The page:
Decreased nighttime heart rate variability and progression of white matter hyperintensities of presumed vascular origin. A prospective study in community-dwelling older adults

Oscar H. Del Brutto, Robertino M. Mera, Aldo F. Costa, Denisse A. Rumbea, Bettsy Y. Recalde, Ernesto Peñaherrera, Victor J. Del Brutto

Research output: Contribution to journalArticlepeer-review

Abstract

Objectives: Evidence on the role of autonomic dysfunction on white matter hyperintensities (WMH) progression is limited. This study aims to assess the impact of a low nighttime heart rate variability (HRV) on WMH progression in community-dwelling older adults. Materials and methods: Following a prospective longitudinal study design, all individuals aged ≥60 years enrolled in the Atahualpa Project Cohort from 2012 to 2019 were invited to receive baseline HRV determinations through 24-h Holter monitoring, together with clinical interviews and brain MRIs. These individuals were periodically followed by means of annual door-to-door surveys, and those who also received brain MRIs at the end of the study (May 2021) were included in the analysis. Poisson regression models, adjusted for relevant confounders, were fitted to assess the incidence rate ratio (IRR) of WMH progression according to nighttime standard deviation of normal-to-normal R-R intervals (SDNN). Results: This study included 254 individuals aged ≥60 years (mean age: 65.4 ± 5.9 years; 55% women). The mean nighttime SDNN was 116.8 ± 36.3 ms. Follow-up MRIs showed WMH progression in 103 (41%) individuals after a median follow-up of 6.5 years. In unadjusted analyses, nighttime SDNN was lower among participants who developed WMH progression than in those who did not (p < 0.001). A Poisson regression model, adjusted for relevant covariates, disclosed a significantly inverse association between nighttime SDNN and WMH progression (IRR: 0.99; 95% C.I.: 0.98–0.99; p = 0.014). Conclusions: Study results show an inverse association between decreased nighttime SDNN and WMH progression, and provide support for the role of sympathetic overactivity in this relationship.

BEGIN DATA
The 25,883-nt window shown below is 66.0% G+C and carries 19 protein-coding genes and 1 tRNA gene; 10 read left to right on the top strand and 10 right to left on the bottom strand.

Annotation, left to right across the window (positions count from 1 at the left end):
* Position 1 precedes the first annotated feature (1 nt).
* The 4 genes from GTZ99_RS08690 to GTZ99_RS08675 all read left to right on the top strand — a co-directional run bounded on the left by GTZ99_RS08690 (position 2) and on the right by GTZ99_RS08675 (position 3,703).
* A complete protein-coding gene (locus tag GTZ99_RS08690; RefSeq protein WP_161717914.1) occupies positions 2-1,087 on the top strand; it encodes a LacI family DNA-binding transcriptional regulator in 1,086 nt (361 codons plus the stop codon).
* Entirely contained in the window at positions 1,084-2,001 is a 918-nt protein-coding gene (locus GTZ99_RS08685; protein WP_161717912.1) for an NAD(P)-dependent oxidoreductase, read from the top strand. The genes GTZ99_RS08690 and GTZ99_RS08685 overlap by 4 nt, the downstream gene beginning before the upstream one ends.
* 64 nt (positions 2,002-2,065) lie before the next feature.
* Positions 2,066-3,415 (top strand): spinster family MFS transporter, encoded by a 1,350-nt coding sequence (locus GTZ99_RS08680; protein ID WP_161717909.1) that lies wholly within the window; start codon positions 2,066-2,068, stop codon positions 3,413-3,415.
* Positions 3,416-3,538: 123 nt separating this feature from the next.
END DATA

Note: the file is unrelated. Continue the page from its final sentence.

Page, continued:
Original languageEnglish (US)
Article number106479
JournalJournal of Stroke and Cerebrovascular Diseases
Volume31
Issue number6
DOIs
StatePublished - Jun 2022
Externally publishedYes

Keywords

  • Heart rate variability
  • Progression
  • Prospective cohort study
  • Sympathetic activity
  • White matter hyperintensities of presumed vascular origin

ASJC Scopus subject areas

  • Surgery
  • Rehabilitation
  • Clinical Neurology
  • Cardiology and Cardiovascular Medicine

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